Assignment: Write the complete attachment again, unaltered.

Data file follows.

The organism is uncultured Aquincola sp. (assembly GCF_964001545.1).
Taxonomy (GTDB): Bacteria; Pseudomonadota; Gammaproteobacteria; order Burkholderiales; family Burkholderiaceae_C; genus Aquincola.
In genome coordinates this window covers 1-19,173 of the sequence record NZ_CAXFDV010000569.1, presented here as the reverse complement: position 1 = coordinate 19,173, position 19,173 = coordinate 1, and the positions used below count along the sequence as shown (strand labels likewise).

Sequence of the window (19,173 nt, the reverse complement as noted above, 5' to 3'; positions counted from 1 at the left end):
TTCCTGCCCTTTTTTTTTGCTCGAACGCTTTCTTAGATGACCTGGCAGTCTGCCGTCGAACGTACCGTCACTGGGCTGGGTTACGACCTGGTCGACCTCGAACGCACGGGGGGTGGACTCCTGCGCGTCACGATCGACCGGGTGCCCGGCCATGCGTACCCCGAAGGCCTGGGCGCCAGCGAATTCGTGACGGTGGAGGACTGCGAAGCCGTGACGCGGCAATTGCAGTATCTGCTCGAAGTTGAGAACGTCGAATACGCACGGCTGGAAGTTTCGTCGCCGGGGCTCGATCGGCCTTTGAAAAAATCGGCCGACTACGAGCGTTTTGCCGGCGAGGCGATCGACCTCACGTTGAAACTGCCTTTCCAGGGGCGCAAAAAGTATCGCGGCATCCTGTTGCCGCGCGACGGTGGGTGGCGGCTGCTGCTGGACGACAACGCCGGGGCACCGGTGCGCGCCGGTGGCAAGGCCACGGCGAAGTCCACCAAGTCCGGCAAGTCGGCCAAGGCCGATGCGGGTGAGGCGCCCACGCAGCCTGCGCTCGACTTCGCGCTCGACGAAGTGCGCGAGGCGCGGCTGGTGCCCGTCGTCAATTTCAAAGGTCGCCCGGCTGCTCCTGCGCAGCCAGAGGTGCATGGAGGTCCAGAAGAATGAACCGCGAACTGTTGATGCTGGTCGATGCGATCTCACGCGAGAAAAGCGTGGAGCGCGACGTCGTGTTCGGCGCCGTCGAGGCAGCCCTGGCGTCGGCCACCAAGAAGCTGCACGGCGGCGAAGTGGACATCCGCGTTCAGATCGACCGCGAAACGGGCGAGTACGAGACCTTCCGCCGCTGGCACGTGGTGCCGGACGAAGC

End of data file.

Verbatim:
The organism is uncultured Aquincola sp. (assembly GCF_964001545.1).
Taxonomy (GTDB): Bacteria; Pseudomonadota; Gammaproteobacteria; order Burkholderiales; family Burkholderiaceae_C; genus Aquincola.
In genome coordinates this window covers 1-19,173 of the sequence record NZ_CAXFDV010000569.1, presented here as the reverse complement: position 1 = coordinate 19,173, position 19,173 = coordinate 1, and the positions used below count along the sequence as shown (strand labels likewise).

Sequence of the window (19,173 nt, the reverse complement as noted above, 5' to 3'; positions counted from 1 at the left end):
TTCCTGCCCTTTTTTTTTGCTCGAACGCTTTCTTAGATGACCTGGCAGTCTGCCGTCGAACGTACCGTCACTGGGCTGGGTTACGACCTGGTCGACCTCGAACGCACGGGGGGTGGACTCCTGCGCGTCACGATCGACCGGGTGCCCGGCCATGCGTACCCCGAAGGCCTGGGCGCCAGCGAATTCGTGACGGTGGAGGACTGCGAAGCCGTGACGCGGCAATTGCAGTATCTGCTCGAAGTTGAGAACGTCGAATACGCACGGCTGGAAGTTTCGTCGCCGGGGCTCGATCGGCCTTTGAAAAAATCGGCCGACTACGAGCGTTTTGCCGGCGAGGCGATCGACCTCACGTTGAAACTGCCTTTCCAGGGGCGCAAAAAGTATCGCGGCATCCTGTTGCCGCGCGACGGTGGGTGGCGGCTGCTGCTGGACGACAACGCCGGGGCACCGGTGCGCGCCGGTGGCAAGGCCACGGCGAAGTCCACCAAGTCCGGCAAGTCGGCCAAGGCCGATGCGGGTGAGGCGCCCACGCAGCCTGCGCTCGACTTCGCGCTCGACGAAGTGCGCGAGGCGCGGCTGGTGCCCGTCGTCAATTTCAAAGGTCGCCCGGCTGCTCCTGCGCAGCCAGAGGTGCATGGAGGTCCAGAAGAATGAACCGCGAACTGTTGATGCTGGTCGATGCGATCTCACGCGAGAAAAGCGTGGAGCGCGACGTCGTGTTCGGCGCCGTCGAGGCAGCCCTGGCGTCGGCCACCAAGAAGCTGCACGGCGGCGAAGTGGACATCCGCGTTCAGATCGACCGCGAAACGGGCGAGTACGAGACCTTCCGCCGCTGGCACGTGGTGCCGGACGAAGC